Wal-Mart, a company much under fire, received great reviews for its relief work after Hurricane Katrina. The company can keep the praise going by declining to distribute a new disposable container that, if widely adopted, will become a recycling nightmare.
Big-box retailers sell bottled water and don't want to be bothered with the reusable polycarbonate containers in which much bottled water is still sold. That has created a demand for the new 4-gallon “one-way” bottle. The bottled-water industry is catering to that demand and understands that size counts.
As the nation's biggest retailer, if Wal-Mart adopts this new bottle nationwide, it will become the standard, just as McDonald's, when it started selling Chicken McNuggets, immediately became the world's largest retailer of chicken. The new bottle may be convenient for big-box retailers, but it will create a huge problem for others.
If the one-way container is fully adopted, the 350 million bottles delivered to homes and offices in the United States each year will find their way into municipal recycling programs and landfills at an annual cost to the public of more than $400 million. In California, which often sets the national trend, the additional cost will exceed $56 million.
Californians may not be aware of the hundreds of millions of dollars their communities spent during the 1980s and 1990s building facilities to process residential and commercial recyclables. Now refuse and recycling system operators will have to spend between $200 million and $300 million for additional collection vehicles, residential storage bins and recycling processing equipment. That hefty sum for the equipment manufacturers will be paid via added taxes and increased fees for public services.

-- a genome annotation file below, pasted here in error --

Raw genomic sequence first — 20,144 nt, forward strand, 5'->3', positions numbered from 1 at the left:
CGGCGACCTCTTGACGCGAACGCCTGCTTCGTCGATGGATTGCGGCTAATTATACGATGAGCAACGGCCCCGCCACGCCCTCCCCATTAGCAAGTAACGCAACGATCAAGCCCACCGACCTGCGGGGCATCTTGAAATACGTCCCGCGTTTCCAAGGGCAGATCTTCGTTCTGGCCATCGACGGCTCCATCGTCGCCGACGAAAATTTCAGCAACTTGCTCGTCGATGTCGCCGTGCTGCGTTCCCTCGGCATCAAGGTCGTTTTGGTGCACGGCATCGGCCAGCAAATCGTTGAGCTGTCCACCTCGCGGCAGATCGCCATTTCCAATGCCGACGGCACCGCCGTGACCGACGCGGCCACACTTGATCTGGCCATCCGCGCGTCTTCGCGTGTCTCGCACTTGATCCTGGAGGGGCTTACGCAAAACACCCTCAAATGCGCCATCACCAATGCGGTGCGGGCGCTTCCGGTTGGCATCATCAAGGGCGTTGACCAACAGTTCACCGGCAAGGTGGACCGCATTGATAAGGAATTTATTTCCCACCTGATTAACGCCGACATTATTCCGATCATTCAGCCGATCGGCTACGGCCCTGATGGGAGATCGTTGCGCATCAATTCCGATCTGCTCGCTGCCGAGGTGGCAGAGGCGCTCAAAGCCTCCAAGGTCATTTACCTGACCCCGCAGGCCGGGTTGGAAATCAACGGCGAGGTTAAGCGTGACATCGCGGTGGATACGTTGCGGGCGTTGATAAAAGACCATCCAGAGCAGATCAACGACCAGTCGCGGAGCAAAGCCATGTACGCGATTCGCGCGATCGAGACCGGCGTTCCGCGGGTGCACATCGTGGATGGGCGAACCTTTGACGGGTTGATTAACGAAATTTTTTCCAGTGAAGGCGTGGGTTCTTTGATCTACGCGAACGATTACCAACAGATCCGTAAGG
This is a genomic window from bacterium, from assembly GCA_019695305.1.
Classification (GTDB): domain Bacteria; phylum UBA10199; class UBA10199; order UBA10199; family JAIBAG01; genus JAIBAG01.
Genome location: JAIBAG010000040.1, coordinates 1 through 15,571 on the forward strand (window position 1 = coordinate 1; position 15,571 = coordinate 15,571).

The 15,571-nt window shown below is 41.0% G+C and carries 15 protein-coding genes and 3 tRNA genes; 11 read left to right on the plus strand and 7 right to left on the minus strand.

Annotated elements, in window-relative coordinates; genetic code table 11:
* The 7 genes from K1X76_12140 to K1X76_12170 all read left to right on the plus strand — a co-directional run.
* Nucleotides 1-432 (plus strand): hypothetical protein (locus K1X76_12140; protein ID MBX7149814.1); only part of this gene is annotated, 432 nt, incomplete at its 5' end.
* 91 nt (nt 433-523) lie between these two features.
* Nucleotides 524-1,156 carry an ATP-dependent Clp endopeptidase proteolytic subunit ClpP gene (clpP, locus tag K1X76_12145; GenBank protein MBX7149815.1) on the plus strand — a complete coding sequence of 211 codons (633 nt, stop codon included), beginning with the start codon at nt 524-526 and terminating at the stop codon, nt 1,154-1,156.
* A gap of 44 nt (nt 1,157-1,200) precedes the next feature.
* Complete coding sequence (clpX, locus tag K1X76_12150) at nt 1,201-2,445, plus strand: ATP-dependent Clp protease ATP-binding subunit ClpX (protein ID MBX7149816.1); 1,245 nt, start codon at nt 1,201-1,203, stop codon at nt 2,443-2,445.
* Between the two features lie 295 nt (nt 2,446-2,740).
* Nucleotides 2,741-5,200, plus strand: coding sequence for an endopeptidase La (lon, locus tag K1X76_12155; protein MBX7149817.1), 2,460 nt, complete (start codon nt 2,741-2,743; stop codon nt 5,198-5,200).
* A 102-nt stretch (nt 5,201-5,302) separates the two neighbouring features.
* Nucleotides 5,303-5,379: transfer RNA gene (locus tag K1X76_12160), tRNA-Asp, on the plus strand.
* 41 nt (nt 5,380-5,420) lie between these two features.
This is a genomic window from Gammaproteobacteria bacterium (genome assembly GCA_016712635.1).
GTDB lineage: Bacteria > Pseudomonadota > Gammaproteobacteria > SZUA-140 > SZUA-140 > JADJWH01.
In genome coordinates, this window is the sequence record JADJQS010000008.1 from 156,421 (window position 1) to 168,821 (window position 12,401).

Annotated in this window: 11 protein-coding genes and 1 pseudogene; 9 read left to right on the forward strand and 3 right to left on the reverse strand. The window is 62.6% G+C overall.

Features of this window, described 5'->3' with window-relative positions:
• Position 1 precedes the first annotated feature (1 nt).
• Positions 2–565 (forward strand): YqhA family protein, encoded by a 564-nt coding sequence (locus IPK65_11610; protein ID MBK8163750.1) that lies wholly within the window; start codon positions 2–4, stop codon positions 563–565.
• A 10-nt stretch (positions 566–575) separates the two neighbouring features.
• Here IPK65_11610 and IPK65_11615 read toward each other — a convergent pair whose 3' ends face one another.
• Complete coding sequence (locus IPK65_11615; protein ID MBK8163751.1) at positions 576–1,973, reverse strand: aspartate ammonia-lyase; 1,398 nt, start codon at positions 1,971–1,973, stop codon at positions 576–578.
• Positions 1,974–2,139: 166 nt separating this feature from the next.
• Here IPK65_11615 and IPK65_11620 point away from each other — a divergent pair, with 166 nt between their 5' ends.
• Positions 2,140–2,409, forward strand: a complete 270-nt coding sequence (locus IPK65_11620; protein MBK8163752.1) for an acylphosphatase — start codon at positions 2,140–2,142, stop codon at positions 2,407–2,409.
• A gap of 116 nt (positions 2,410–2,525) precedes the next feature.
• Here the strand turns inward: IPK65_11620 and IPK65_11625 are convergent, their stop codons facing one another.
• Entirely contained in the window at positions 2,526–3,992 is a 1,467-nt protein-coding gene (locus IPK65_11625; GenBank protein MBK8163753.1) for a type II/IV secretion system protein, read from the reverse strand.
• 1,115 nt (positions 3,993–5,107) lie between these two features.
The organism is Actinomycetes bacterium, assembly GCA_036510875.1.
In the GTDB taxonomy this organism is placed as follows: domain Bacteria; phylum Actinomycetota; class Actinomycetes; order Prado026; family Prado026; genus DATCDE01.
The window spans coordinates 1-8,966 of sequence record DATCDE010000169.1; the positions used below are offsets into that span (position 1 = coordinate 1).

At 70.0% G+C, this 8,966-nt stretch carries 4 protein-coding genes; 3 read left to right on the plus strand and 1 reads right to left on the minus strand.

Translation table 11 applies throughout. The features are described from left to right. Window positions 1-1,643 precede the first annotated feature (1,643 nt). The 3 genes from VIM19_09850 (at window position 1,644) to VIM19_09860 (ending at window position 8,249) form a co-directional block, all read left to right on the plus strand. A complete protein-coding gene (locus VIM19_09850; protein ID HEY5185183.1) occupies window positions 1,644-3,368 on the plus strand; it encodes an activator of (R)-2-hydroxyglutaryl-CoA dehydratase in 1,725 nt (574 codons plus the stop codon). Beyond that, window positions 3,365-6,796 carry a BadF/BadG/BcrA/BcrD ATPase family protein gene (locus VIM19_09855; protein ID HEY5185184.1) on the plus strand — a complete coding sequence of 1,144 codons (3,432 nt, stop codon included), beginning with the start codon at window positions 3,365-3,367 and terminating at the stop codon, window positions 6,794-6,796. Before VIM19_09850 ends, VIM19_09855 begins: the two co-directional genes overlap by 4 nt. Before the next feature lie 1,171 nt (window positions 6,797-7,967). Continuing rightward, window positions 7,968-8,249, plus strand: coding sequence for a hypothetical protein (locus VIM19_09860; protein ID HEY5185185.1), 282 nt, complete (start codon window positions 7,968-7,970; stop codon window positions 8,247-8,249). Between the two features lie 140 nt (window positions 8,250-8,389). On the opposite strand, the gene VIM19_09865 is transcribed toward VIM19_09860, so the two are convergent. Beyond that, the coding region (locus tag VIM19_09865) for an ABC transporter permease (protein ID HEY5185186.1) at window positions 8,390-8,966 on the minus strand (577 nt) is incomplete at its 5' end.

In recycling plants, plastics such as the 2-liter soda bottle fall through screens for further treatment. The 4-gallon water bottle is too large for these screens. It will travel across the screens and wind up contaminating the fiber stream.
Lightweight but high-volume bottles for milk, detergent and other liquids constitute a disproportionate cost of the collection and processing of recyclables. The new 4-gallon bottle will push those costs even higher.
Wal-Mart, Costco and Lowe's, among other retailers, should weigh such information carefully. Because of their size, they may prove to be the deciding factor that will serve to increase public costs and undermine municipal recycling programs. Huge retailers could also be in the position of helping the bottled-water industry to indulge the luxury of extracting its product from public supplies, at minimal expense, and shifting its disposal costs onto the public sector.
Joe Sloan is owner and manager of Sloan-Vazquez LLC, an Anaheim, Calif.-based company that provides solid waste and recycling advisory services. This column originally appreared in Waste News, an Akron, Ohio-based sister publication to Plastics News.